posted by rcade at 6:14 PM on October 29, 2000


>>The point is that you made a factually incorrect statement

To my knowledge I have not made a factually incorrect statement in this thread. If you find one, please point it out.

>>his running mate slams Gore for owning stock in the same company.

This is false. Read the passage that solistrato cites:

As I listen to the vice president espouse his views on campaign finance reform, I look at his investment portfolio and have to ask how that might influence public policy. Gore owns substantial stock in Occidental Oil Co., which is working to exploit oil reserves under Uwa land in Colombia.

The claim is that Gore's ownership of Occidental stock (among many other things) influenced his handling of the U'wa issue, to the great detriment of the U'wa people. Merely owning stock is not the problem. The question is whether you allow your public policy positions to be influenced by your stock positions (not to mention soft money and other bribes).

If you wanted to accuse Nader of the same thing, you would have to provide evidence that, in his watchdog role, he is easier on companies he owns shares in. So let's take the companies held by Fidelity Magellan. Since it's essentially a closet S&P index fund, the claim that Nader is biased towards his mutual fund holdings is equivalent to the claim that Nader is easy on corporate America, viz., big business. Now, Nader has been called many things, but I've never heard anyone accuse him of being "easy on big business". Likewise for Cisco, and so on. Clearly, until you can show evidence of this kind, allegations of "hypocrisy" are without merit.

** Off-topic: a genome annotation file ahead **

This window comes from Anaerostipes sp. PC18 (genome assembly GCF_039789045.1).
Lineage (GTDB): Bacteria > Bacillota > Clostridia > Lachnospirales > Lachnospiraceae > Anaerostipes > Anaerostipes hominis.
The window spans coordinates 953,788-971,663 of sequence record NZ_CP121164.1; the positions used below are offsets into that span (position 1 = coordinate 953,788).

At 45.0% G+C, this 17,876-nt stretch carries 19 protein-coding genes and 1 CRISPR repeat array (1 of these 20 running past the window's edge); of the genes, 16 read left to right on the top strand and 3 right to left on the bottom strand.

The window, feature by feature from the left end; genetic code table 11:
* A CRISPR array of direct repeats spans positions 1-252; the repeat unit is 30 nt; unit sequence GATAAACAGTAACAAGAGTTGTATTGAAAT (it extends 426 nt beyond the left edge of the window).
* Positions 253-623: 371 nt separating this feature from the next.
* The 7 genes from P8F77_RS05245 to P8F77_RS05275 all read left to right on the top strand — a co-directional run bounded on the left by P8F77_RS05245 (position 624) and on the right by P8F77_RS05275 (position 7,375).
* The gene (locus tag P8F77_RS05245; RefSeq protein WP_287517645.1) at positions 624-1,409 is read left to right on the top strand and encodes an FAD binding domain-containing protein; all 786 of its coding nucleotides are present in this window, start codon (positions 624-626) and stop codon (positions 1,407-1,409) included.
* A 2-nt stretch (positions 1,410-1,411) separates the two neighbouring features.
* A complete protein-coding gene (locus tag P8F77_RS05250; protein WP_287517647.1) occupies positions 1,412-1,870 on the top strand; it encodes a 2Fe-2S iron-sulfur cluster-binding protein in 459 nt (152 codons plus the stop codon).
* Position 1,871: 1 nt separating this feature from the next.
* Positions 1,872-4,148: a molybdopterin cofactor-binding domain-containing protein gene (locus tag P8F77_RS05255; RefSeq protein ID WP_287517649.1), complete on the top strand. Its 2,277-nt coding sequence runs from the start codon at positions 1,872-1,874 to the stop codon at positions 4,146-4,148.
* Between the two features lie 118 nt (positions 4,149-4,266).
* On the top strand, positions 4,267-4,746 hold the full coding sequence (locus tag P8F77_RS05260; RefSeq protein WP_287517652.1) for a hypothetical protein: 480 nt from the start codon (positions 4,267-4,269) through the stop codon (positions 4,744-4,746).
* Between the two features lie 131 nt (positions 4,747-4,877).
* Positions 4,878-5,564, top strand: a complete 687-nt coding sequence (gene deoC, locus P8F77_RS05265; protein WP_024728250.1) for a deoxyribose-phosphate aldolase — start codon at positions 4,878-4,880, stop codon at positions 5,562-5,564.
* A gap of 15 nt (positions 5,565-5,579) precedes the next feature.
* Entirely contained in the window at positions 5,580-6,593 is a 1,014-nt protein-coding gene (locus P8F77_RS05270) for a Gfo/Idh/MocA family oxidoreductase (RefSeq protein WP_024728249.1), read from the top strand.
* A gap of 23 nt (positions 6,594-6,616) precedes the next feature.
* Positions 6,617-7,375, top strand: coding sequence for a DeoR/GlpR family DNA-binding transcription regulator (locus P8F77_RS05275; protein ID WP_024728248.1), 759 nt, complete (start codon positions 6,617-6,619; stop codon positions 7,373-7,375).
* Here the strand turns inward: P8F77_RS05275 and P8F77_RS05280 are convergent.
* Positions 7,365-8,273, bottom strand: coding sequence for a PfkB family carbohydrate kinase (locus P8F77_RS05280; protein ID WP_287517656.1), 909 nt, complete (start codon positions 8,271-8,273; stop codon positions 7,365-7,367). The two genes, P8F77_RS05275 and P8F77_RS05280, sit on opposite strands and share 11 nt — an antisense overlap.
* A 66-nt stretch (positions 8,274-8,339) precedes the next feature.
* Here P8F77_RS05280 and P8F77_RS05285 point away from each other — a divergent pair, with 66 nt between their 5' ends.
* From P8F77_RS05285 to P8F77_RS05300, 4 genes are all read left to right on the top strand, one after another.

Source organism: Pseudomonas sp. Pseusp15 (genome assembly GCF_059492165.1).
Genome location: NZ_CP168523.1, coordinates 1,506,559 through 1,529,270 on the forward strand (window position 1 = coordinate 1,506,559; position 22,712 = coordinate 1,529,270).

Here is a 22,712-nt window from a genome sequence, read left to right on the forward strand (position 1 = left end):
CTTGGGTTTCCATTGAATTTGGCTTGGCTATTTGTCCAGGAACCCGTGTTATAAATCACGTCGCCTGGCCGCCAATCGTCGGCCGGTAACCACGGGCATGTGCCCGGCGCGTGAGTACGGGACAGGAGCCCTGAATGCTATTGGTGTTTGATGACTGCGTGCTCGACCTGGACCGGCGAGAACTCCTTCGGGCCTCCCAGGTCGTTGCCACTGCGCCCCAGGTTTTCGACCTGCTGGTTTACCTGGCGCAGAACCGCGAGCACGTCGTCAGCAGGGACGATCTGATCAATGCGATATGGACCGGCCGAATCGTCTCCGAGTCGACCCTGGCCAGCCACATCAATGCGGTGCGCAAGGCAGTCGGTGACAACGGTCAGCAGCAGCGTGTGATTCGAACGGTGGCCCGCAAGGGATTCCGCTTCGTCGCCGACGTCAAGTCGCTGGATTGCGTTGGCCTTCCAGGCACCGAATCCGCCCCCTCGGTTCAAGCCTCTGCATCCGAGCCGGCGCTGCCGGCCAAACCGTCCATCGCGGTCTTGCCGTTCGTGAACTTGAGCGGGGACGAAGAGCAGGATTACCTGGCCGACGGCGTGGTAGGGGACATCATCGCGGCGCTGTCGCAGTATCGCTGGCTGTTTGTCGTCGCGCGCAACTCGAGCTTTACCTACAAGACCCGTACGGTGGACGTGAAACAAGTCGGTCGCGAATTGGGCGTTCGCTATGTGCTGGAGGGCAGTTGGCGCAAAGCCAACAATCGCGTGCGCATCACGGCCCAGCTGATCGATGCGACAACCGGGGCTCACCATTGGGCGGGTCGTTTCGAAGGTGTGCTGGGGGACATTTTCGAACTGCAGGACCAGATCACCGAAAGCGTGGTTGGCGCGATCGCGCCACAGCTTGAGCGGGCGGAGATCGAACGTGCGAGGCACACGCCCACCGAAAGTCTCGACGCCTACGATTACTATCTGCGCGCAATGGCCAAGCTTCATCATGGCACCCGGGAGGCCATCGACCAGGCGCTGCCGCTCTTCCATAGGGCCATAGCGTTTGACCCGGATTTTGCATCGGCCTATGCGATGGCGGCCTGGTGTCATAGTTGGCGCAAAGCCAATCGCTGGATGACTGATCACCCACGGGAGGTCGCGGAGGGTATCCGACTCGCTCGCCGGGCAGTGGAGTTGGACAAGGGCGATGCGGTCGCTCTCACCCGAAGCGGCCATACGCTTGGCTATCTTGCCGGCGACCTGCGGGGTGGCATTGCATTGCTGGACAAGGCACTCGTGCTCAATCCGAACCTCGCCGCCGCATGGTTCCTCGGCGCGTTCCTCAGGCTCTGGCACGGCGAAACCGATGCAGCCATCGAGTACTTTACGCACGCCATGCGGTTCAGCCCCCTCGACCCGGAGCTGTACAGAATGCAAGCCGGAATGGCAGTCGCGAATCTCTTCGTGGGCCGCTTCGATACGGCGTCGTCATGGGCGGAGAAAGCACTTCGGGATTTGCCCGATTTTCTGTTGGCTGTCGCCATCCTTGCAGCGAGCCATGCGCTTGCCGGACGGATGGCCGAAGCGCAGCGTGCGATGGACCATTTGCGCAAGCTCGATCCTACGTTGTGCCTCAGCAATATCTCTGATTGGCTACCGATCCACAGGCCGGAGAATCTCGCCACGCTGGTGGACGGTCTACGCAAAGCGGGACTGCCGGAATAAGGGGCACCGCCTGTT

>>Nader has a great track record for doing the right things with his money, but in this case he screwed up.

I'm not following you. The price of a share of stock will in the long run reflect the present discounted value of all future dividends. Whether or not Ralph Nader (or Al Gore) is a shareholder does not change this, and by itself is morally irrelevant. The relevant question -- the one Laduke and the Nation have posed -- is the question of political corruption: whether you allow your own financial interests to dictate your policy positions. There is no evidence that Nader is biased in this way, whereas there is overwhelming evidence that Gore is.
posted by johnb at 7:18 PM on October 29, 2000


What I'm accusing Nader of is slamming Gore for owning Occidental stock when he owns stock in the same company. If it's questionable for Gore to own stock in this company, why didn't Nader question his own investment, when Nader has a history of being highly circumspect about how he makes and spends his money?

Your erroneous statement was in reply to the comment, "ok people, the difference here is that gore does not regularly bash other candidates for owning stock in occendental petroleum. nader on the other hand does."

You wrote:

No, he does not. I encourage you to get the facts right before making insulting remarks -- it tends to look more professional.

As Solistrato demonstrated, Nader does bash other candidates for owning stock in Occidental.

Besides, this Nader vs. Gore greed comparison is chump change. The real questionable money-earner in this race is Bush. The guy made a huge sum of money dumping his company's stock in advance of bad news in the '80s. He's lucky that he ripped off investors instead of a savings and loan, and that his dad had buddies at the SEC -- otherwise, George W. would be hiding out with Neil Bush today instead of running for president.